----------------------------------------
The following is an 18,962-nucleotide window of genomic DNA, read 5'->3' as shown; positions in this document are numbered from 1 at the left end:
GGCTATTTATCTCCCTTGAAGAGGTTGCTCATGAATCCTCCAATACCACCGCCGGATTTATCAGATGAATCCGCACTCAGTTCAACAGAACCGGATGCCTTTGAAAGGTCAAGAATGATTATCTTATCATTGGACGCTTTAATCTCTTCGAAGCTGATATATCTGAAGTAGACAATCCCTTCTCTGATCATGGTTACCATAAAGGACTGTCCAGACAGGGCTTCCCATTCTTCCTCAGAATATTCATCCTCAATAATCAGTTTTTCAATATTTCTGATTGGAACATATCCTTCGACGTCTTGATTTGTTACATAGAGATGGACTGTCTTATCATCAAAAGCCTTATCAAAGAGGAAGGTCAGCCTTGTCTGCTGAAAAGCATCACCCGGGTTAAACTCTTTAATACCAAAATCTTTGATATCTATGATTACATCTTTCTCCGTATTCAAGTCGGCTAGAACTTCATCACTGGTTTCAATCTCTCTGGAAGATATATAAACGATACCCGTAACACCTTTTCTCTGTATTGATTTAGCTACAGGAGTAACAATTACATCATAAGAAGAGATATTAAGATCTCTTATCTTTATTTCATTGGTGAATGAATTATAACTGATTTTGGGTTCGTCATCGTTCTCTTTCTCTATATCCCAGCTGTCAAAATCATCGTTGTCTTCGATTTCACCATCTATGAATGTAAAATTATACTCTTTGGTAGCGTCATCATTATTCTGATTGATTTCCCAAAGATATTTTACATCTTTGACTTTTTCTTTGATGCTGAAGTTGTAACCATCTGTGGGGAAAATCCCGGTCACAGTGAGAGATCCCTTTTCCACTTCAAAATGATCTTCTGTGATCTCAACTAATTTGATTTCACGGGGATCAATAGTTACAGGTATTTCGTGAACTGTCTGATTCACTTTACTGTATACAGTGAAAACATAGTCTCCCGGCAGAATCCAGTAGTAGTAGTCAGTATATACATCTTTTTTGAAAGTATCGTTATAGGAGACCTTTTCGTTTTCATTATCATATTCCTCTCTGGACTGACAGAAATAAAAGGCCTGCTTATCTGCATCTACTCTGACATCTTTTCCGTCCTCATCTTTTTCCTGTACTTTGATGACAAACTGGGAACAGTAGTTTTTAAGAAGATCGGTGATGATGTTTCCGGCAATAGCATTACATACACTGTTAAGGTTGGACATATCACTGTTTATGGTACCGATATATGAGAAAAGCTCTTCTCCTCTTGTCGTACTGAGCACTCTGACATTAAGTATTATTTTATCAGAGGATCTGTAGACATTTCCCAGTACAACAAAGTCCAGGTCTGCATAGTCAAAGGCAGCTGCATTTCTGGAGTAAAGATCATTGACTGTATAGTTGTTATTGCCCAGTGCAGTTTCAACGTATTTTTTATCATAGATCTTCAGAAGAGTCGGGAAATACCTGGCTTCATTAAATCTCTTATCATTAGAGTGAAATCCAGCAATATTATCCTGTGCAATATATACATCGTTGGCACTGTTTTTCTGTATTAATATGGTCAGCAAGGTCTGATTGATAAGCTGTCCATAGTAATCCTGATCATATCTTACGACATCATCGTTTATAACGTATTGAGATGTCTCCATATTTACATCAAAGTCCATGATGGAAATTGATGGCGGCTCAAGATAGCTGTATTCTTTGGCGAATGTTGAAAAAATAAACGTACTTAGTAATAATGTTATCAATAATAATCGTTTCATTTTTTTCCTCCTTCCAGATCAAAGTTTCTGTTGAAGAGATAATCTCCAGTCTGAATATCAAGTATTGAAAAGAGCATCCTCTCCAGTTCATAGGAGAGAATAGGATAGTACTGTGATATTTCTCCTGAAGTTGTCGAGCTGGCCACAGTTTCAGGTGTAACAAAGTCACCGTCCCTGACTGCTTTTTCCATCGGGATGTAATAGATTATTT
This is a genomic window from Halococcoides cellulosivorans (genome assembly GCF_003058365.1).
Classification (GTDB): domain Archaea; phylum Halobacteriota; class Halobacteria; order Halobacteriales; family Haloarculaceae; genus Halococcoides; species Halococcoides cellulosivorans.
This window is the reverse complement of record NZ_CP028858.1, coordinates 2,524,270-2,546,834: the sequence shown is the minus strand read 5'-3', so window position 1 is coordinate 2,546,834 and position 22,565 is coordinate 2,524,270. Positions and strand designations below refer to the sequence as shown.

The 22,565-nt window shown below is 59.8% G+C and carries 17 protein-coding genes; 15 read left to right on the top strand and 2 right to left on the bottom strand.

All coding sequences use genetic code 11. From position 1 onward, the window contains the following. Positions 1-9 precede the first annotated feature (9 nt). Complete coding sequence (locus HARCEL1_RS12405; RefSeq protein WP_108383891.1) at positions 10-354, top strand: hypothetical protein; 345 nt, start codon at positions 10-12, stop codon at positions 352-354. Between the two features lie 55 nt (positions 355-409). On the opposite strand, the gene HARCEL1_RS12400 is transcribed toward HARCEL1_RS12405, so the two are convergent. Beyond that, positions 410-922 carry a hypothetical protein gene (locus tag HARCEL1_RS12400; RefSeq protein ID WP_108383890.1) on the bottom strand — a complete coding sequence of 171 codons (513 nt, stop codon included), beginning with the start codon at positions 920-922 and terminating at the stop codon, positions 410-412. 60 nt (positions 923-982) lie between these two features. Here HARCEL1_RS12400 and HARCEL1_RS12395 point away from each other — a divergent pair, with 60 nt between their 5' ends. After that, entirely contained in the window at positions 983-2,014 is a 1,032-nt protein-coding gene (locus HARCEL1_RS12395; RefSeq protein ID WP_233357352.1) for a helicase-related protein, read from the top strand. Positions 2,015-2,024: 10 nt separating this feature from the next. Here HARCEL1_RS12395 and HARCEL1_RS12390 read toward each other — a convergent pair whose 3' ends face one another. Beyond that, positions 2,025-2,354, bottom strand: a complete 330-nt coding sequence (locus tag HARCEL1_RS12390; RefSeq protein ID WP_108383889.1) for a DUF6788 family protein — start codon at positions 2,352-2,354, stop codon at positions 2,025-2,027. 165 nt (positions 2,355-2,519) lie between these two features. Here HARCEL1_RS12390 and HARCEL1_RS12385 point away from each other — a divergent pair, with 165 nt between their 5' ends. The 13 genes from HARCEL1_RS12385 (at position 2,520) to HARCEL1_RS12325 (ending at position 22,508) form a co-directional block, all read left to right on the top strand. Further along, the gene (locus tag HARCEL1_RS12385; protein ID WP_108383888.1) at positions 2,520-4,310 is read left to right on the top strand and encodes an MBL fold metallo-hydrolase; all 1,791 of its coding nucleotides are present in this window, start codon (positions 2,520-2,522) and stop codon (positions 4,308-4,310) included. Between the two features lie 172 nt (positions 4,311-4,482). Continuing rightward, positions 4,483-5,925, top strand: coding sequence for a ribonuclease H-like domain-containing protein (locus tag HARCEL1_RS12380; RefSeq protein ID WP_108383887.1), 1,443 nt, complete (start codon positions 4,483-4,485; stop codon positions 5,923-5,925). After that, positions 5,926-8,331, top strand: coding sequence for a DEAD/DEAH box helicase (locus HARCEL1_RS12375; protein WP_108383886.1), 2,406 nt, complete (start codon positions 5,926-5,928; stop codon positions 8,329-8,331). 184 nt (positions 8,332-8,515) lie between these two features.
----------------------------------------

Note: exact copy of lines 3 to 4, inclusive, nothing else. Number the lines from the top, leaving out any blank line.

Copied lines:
This is a genomic window from Halococcoides cellulosivorans (genome assembly GCF_003058365.1).
Classification (GTDB): domain Archaea; phylum Halobacteriota; class Halobacteria; order Halobacteriales; family Haloarculaceae; genus Halococcoides; species Halococcoides cellulosivorans.